The Bank of England have a reputation for being conservative and gradualists, why but rate by 50bp when two cuts of 25bp will do? However this has now been blown out of the water by yesterday's 150bp cut. This is the biggest rate cut in a long time, although rates have been cut by more basis points before, yesterday's cut dropped the rate by one third taking it to the lowest level in over 50 years. Of course people looking to buy houses, and small businesses, don't borrow direct from the BoE, so the focus now turns to whether the banks will pass on the rate cut to their borrowers. Northern Rock, a government owned lender, has actually put up their lending rates, which may not last too long with outrage being expressed in parliament, and a lot of political, plus social, pressure will be exerted on the banking industry to pass the lower borrowing costs on, not least due to the amount of money pumped into the system by the government.
The cut shocked the markets who didn't know how to react at first. with GBP swinging around wildly after the decision, however once it did settle down it was slightly higher, sitting around 1.24 against the Euro and around 1.60 against the Dollar. Equity markets didn't react so favourably with the FTSE falling 5.7% over the day, and even US equity markets fell by 5%. This could well be due to the IMF slashing it's forecast, only released last month, for next year, and predicting 1.3% fall in GDP from the UK in 2009, and a 0.5% fall in Eurozone GDP. The fall in the equity markets has weighed on the Pound overnight seeing it slip down 5c against the Dollar before recovering to sit around 1.57, and down 2c against the Euro before bouncing back and currently sitting around 1.2250.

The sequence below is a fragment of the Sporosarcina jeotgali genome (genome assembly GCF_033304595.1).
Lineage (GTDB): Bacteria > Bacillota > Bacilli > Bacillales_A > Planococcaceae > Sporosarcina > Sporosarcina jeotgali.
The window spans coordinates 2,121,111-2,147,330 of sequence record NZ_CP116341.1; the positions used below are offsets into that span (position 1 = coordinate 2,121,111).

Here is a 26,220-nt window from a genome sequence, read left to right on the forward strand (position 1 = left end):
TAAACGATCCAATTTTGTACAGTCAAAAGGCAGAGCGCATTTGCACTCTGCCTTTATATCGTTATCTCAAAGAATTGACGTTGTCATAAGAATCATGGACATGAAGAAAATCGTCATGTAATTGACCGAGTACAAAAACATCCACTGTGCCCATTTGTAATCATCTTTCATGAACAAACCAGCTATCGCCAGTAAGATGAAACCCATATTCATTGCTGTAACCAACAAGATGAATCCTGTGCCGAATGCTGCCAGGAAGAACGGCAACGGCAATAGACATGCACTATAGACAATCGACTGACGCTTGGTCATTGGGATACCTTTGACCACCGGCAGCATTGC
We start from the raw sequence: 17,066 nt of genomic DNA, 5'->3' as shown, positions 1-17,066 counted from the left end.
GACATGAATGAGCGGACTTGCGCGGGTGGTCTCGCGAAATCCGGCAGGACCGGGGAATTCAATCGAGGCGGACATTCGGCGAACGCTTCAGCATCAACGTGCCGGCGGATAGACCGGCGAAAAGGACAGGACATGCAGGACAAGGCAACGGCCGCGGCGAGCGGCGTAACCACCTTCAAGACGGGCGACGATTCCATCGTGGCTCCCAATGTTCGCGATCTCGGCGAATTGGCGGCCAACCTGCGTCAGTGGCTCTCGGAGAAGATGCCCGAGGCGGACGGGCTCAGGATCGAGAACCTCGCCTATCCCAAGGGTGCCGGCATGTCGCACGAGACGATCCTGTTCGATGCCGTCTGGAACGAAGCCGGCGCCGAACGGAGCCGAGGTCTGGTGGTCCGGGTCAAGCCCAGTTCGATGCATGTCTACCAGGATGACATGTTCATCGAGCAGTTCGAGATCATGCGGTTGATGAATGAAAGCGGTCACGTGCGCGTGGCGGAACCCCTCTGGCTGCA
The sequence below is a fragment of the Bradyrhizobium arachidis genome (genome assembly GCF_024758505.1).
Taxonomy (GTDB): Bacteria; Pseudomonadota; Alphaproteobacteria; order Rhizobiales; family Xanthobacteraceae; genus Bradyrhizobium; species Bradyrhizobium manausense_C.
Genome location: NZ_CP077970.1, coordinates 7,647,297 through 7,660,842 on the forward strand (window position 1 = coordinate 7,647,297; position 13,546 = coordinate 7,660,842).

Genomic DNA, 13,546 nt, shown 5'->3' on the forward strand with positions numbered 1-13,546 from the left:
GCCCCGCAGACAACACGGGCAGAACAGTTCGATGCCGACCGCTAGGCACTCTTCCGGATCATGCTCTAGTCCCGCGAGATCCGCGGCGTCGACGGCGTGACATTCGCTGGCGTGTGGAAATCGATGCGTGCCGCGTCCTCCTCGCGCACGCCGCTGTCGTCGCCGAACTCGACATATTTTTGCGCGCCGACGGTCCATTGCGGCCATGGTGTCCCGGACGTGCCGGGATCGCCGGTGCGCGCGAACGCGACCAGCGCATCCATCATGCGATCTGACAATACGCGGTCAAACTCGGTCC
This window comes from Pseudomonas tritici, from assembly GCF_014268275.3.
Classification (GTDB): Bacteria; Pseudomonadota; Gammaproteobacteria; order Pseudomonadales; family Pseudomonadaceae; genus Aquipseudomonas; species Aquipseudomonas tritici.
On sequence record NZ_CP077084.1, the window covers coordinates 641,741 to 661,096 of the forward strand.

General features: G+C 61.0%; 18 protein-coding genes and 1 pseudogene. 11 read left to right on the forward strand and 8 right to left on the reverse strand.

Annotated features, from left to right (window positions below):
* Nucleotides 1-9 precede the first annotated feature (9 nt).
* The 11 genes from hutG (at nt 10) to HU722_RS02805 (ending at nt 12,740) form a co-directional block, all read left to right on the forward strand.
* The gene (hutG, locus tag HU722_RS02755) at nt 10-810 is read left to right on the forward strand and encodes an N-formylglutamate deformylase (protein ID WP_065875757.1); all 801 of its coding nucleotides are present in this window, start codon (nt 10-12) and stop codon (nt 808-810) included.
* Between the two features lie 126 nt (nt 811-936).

The BoE weren't the only central bank making a rate decision yesterday, but after the shock UK cut, the 50bp move by the ECB seemed a bit staid, especially when it emerged that they discussed a 75bp move but decided against it. The Swedish National Bank wasn't to be left out and also cut their lending rate outside of their normal process by 50bp, possibly in fear of their currency appreciating rapidly with deep rate cuts in the other developed economies. The likelihood is that the ECB will cut rates by a further 25bp next month, but the expectation of such hasn't helped the European equities which followed the global trend, with the German DAX falling by 6.8%.
There are a couple of big economic data releases out today, one is the monthly non farm payrolls, and another is the daily setting of the UK Libor rate. The Libor rate has been coming down over the last few weeks but still remains a long way above the base rate, if it starts to come down rapidly then it will ease many concerns over the state of the banking industry, and will make it easier for banks to start lending again.
The non-farm payrolls are expected to be soft, with this weeks ADP employment report showing a large fall. In the last few weeks the Dollar has strengthened on the back of bad news, even bad news from the US economy, but this correlation has started to wear thin, and today's report could see the Dollar weaken this afternoon.
Michael Corcoran |Treasury Solutions | nabCapital